Katie Grand and Patsy Kensit

GRAND DESIGNS: Who will succeed Alexandra Shulman as editor in chief of British Vogue?

The job listing will be posted within days on the Condé Nast Britain Careers Page, and although no decisions have been made, industry and media sources say bosses have had a top candidate in mind for a while: Katie Grand.

Grand is the editor of Love, the edgy, biannual fashion title that Condé Nast Britain launched in 2009 — and it couldn’t be more different from Shulman’s Vogue.

It’s a populist title — a naked Beth Ditto featured on the cover of the launch issue, while Kendall Jenner is a frequent collaborator. The latter wore a shark’s outfit for one of Love’s annual digital Advent calendars, while Cara Delevingne later appeared dressed as a turkey.

Grand launched Love with Condé after editing Pop. She started styling while still studying at Central Saint Martins in London, and in the Nineties worked alongside Rankin at the newly launched Dazed & Confused magazine, and later moved to The Face.

Commercial savvy and online audience engagement — two must-have qualities for any incoming British Vogue editor — both run in her blood.

The same Advent calendar that featured the models in shark and turkey costumes was sponsored by luxury jeweler Boucheron, while the launch issue of Love had a retail component, with limited-edition clothing and accessories from brands including Burberry, Chloé, Gap, House of Holland, Loewe and Stella McCartney.

As Condé — on both sides of the Atlantic — looks to transition from print to digital, and push out fashion and luxury merch via Style.com, those talents will be needed more than ever.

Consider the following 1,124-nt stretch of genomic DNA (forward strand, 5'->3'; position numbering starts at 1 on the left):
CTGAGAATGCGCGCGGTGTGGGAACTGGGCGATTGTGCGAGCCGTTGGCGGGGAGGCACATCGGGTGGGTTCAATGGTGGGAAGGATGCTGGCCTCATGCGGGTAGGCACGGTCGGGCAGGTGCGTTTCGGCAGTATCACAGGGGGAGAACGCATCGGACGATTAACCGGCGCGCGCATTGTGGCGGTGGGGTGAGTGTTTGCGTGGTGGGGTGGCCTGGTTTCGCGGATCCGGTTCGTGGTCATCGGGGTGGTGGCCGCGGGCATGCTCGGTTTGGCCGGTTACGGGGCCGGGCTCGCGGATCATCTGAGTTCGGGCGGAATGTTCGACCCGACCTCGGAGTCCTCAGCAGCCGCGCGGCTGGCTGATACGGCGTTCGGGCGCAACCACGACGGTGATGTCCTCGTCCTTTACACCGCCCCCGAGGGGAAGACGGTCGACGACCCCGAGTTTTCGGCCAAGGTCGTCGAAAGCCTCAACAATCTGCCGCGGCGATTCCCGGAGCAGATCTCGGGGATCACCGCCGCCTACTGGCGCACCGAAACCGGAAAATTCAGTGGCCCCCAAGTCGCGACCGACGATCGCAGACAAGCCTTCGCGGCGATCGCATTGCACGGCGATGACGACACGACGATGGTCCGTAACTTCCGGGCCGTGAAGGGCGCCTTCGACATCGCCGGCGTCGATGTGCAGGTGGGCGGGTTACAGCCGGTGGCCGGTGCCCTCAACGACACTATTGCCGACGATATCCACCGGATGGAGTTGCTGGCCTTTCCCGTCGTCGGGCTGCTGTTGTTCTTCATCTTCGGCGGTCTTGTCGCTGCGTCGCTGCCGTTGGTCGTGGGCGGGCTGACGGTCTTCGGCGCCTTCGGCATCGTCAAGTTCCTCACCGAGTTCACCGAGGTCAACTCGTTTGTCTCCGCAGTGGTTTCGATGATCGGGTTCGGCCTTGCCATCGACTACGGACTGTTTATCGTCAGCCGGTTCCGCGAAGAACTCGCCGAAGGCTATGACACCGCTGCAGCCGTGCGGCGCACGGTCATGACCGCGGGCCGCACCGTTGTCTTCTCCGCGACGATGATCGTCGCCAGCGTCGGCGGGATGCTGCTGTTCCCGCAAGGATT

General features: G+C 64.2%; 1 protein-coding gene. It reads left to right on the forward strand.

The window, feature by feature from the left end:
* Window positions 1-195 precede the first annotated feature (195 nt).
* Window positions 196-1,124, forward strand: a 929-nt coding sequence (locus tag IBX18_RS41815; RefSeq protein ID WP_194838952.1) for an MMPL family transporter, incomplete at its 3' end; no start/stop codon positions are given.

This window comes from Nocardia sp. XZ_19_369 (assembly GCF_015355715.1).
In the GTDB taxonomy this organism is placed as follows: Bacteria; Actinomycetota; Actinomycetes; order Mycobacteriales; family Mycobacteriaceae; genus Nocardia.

Earlier this month Condé Nast International named Jamie Jouning, the publisher of British Glamour, to the newly created executive position of Vogue digital director. He will oversee the publications’ digital business in 21 countries excluding America.

Grand also has a fruitful career as a fashion stylist, working with brands and designers including Marc Jacobs, Marc Jacobs Beauty, Miu Miu and Giles Deacon, and collaborated with Gucci’s creative director Alessandro Michele on his first exhibition for Gucci, “No Longer/Not Yet” at Minsheng Art Museum in Shanghai in 2015.

That could be the one major sticking point with the British Vogue job.

Condé famously frowns on outside, commercial freelance work, and especially by the editor of such a high-profile title. The question remains whether Grand would even want to relinquish her lucrative fashion gigs for the Vogue one.

Many industry insiders said she’d be the right choice.

“She comes from within the organization, which has a specific way of working, and Love is an exciting proposition that generates lots of advertising. She bridges the dialog between advertiser and editorial, and she knows how to create digital content that generates views on the site all year round. She constantly comes up with solutions to keep readers engaged,” said a London-based media source.

Grand did not return phone calls at press time.

Nothing has been decided, and sources said Condé is looking forward to taking applications. Shulman handed in her resignation before Christmas, and plans to leave the title in June after having steered Vogue through its 100th anniversary year in 2016.

Others likely in the running for Shulman’s job include British Vogue’s deputy editor Emily Sheffield; Lucy Yeomans, editor in chief of Porter magazine, which belongs to Yoox Net-a-porter Group, and Lisa Armstrong, fashion director of The Daily Telegraph, who continues to freelance for British Vogue and other titles.

The changes at Condé have been raining down since the start of the year, with more expected this week from the U.S. division. Earlier this year, Nicholas Coleridge announced he was stepping down as president of Condé Nast International and managing director of Condé Nast Britain. He will serve as chairman of Condé Nast Britain until at least 2019.

As reported, Condé Nast has named Wolfgang Blau and Albert Read as president of Condé Nast International and managing director of Condé Nast Britain, respectively. They will succeed Coleridge on July 31.